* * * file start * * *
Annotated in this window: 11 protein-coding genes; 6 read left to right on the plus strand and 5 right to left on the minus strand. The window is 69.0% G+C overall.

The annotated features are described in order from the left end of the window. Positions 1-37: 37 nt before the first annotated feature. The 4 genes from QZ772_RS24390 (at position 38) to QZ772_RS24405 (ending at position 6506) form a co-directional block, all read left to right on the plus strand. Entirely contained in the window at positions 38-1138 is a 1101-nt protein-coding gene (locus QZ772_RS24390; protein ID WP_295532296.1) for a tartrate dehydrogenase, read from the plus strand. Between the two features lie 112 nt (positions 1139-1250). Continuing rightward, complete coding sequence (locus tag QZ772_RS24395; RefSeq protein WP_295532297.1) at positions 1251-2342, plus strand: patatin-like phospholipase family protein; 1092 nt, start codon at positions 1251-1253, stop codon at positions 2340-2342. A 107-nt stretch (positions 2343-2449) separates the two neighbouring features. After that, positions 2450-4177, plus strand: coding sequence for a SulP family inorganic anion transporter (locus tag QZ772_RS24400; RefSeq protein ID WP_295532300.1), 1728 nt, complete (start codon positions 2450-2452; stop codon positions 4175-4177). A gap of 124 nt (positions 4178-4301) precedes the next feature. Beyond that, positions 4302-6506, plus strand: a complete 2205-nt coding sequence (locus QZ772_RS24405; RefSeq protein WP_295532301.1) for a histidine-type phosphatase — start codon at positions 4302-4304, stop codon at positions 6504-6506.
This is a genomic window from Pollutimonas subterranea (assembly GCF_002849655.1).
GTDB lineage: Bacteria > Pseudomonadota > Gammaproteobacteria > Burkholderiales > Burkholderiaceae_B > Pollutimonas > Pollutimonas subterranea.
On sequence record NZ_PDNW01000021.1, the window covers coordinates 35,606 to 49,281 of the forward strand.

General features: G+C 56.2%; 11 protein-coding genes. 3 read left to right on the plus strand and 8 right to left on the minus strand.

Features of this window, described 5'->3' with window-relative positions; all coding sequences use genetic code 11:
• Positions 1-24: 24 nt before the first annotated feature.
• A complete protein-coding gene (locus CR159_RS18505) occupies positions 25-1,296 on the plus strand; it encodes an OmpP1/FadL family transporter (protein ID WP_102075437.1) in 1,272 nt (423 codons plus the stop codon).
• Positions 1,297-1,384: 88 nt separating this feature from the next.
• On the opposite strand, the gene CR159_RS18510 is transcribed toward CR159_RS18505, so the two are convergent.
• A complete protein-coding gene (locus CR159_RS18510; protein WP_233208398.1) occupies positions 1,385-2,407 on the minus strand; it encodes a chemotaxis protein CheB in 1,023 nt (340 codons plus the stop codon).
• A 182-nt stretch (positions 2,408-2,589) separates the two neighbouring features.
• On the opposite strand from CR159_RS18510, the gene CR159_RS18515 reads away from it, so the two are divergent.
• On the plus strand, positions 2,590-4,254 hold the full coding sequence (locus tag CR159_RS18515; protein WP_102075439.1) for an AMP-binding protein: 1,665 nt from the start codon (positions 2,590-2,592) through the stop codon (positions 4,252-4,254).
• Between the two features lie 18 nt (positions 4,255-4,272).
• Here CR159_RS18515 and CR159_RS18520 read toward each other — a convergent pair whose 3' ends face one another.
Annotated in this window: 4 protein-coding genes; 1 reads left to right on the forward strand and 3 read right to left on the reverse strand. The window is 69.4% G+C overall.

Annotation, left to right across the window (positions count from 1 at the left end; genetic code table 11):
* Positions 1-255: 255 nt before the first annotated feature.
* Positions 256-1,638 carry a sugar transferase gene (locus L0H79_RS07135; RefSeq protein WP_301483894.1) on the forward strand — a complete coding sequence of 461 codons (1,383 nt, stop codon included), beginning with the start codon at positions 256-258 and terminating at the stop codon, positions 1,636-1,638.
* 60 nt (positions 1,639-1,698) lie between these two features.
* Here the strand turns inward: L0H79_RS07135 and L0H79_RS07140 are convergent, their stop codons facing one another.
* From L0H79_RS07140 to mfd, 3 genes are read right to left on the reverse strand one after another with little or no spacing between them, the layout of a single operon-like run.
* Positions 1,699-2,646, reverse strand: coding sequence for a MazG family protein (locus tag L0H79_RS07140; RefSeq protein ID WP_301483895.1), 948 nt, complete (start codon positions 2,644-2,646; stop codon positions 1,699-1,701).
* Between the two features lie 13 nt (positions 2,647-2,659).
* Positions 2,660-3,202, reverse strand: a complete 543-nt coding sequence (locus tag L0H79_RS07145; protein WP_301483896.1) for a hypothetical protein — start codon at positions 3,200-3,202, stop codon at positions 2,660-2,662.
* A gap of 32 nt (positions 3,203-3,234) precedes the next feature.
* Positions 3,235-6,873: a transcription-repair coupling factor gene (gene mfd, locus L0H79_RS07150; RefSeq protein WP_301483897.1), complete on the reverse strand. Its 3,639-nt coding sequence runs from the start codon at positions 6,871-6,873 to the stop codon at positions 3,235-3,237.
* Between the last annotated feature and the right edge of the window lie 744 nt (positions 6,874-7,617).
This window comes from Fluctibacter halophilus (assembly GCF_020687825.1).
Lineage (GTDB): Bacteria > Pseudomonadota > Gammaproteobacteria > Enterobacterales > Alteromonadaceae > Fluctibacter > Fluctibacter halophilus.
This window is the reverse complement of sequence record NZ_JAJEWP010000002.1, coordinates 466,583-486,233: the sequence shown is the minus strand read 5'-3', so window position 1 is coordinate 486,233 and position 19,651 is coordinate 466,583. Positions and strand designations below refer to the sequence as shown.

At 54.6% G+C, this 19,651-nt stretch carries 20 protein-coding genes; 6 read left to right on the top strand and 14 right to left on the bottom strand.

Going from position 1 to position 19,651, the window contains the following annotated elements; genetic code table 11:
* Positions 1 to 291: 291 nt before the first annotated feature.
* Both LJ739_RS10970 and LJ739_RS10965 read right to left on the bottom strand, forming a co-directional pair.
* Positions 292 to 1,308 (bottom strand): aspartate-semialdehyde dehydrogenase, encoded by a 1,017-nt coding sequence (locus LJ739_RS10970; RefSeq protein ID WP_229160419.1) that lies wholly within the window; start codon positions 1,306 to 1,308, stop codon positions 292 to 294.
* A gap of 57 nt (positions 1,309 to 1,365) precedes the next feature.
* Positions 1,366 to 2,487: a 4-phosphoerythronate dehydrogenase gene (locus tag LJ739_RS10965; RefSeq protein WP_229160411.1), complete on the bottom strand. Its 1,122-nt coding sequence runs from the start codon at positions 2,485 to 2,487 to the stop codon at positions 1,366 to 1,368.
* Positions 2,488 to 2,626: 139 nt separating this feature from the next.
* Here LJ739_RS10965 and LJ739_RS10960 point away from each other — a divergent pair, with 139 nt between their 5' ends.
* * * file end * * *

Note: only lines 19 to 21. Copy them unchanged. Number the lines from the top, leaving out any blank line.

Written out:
Annotation, left to right across the window (positions count from 1 at the left end; genetic code table 11):
* Positions 1-255: 255 nt before the first annotated feature.
* Positions 256-1,638 carry a sugar transferase gene (locus L0H79_RS07135; RefSeq protein WP_301483894.1) on the forward strand — a complete coding sequence of 461 codons (1,383 nt, stop codon included), beginning with the start codon at positions 256-258 and terminating at the stop codon, positions 1,636-1,638.